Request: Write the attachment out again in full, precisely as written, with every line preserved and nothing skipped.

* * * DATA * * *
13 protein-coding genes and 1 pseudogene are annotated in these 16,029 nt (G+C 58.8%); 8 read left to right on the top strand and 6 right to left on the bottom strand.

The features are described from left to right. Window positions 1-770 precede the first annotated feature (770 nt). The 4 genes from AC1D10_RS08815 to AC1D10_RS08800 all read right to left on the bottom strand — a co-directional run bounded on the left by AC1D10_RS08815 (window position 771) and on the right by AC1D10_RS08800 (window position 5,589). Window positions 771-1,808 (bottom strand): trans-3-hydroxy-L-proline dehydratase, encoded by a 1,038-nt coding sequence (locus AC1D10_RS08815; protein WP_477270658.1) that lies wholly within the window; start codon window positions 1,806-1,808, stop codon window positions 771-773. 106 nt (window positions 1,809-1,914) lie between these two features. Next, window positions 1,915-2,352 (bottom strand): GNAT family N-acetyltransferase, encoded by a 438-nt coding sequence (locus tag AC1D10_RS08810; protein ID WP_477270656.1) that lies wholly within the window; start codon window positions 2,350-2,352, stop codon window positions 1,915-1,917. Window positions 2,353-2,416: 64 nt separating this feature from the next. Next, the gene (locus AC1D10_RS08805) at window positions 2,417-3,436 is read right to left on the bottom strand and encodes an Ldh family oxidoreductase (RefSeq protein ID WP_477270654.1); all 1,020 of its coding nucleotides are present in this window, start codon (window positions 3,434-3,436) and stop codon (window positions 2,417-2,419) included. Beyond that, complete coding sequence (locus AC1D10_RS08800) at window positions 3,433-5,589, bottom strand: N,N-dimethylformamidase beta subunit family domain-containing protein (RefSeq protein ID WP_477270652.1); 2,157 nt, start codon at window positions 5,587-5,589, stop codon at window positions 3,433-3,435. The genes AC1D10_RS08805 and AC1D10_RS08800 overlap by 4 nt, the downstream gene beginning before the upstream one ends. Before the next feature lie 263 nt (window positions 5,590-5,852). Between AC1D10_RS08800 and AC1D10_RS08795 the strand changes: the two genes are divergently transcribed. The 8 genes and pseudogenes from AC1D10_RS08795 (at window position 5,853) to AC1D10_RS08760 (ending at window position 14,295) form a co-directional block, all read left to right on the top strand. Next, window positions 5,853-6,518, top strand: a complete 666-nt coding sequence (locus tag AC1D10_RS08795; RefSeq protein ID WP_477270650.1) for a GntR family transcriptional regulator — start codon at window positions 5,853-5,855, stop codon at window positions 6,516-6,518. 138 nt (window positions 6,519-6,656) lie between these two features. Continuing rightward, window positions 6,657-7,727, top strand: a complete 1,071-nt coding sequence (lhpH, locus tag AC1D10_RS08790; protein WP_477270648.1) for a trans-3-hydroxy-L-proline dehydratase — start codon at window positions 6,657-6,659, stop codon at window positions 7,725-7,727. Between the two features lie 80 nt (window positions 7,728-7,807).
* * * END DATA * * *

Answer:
13 protein-coding genes and 1 pseudogene are annotated in these 16,029 nt (G+C 58.8%); 8 read left to right on the top strand and 6 right to left on the bottom strand.

The features are described from left to right. Window positions 1-770 precede the first annotated feature (770 nt). The 4 genes from AC1D10_RS08815 to AC1D10_RS08800 all read right to left on the bottom strand — a co-directional run bounded on the left by AC1D10_RS08815 (window position 771) and on the right by AC1D10_RS08800 (window position 5,589). Window positions 771-1,808 (bottom strand): trans-3-hydroxy-L-proline dehydratase, encoded by a 1,038-nt coding sequence (locus AC1D10_RS08815; protein WP_477270658.1) that lies wholly within the window; start codon window positions 1,806-1,808, stop codon window positions 771-773. 106 nt (window positions 1,809-1,914) lie between these two features. Next, window positions 1,915-2,352 (bottom strand): GNAT family N-acetyltransferase, encoded by a 438-nt coding sequence (locus tag AC1D10_RS08810; protein ID WP_477270656.1) that lies wholly within the window; start codon window positions 2,350-2,352, stop codon window positions 1,915-1,917. Window positions 2,353-2,416: 64 nt separating this feature from the next. Next, the gene (locus AC1D10_RS08805) at window positions 2,417-3,436 is read right to left on the bottom strand and encodes an Ldh family oxidoreductase (RefSeq protein ID WP_477270654.1); all 1,020 of its coding nucleotides are present in this window, start codon (window positions 3,434-3,436) and stop codon (window positions 2,417-2,419) included. Beyond that, complete coding sequence (locus AC1D10_RS08800) at window positions 3,433-5,589, bottom strand: N,N-dimethylformamidase beta subunit family domain-containing protein (RefSeq protein ID WP_477270652.1); 2,157 nt, start codon at window positions 5,587-5,589, stop codon at window positions 3,433-3,435. The genes AC1D10_RS08805 and AC1D10_RS08800 overlap by 4 nt, the downstream gene beginning before the upstream one ends. Before the next feature lie 263 nt (window positions 5,590-5,852). Between AC1D10_RS08800 and AC1D10_RS08795 the strand changes: the two genes are divergently transcribed. The 8 genes and pseudogenes from AC1D10_RS08795 (at window position 5,853) to AC1D10_RS08760 (ending at window position 14,295) form a co-directional block, all read left to right on the top strand. Next, window positions 5,853-6,518, top strand: a complete 666-nt coding sequence (locus tag AC1D10_RS08795; RefSeq protein ID WP_477270650.1) for a GntR family transcriptional regulator — start codon at window positions 5,853-5,855, stop codon at window positions 6,516-6,518. 138 nt (window positions 6,519-6,656) lie between these two features. Continuing rightward, window positions 6,657-7,727, top strand: a complete 1,071-nt coding sequence (lhpH, locus tag AC1D10_RS08790; protein WP_477270648.1) for a trans-3-hydroxy-L-proline dehydratase — start codon at window positions 6,657-6,659, stop codon at window positions 7,725-7,727. Between the two features lie 80 nt (window positions 7,728-7,807).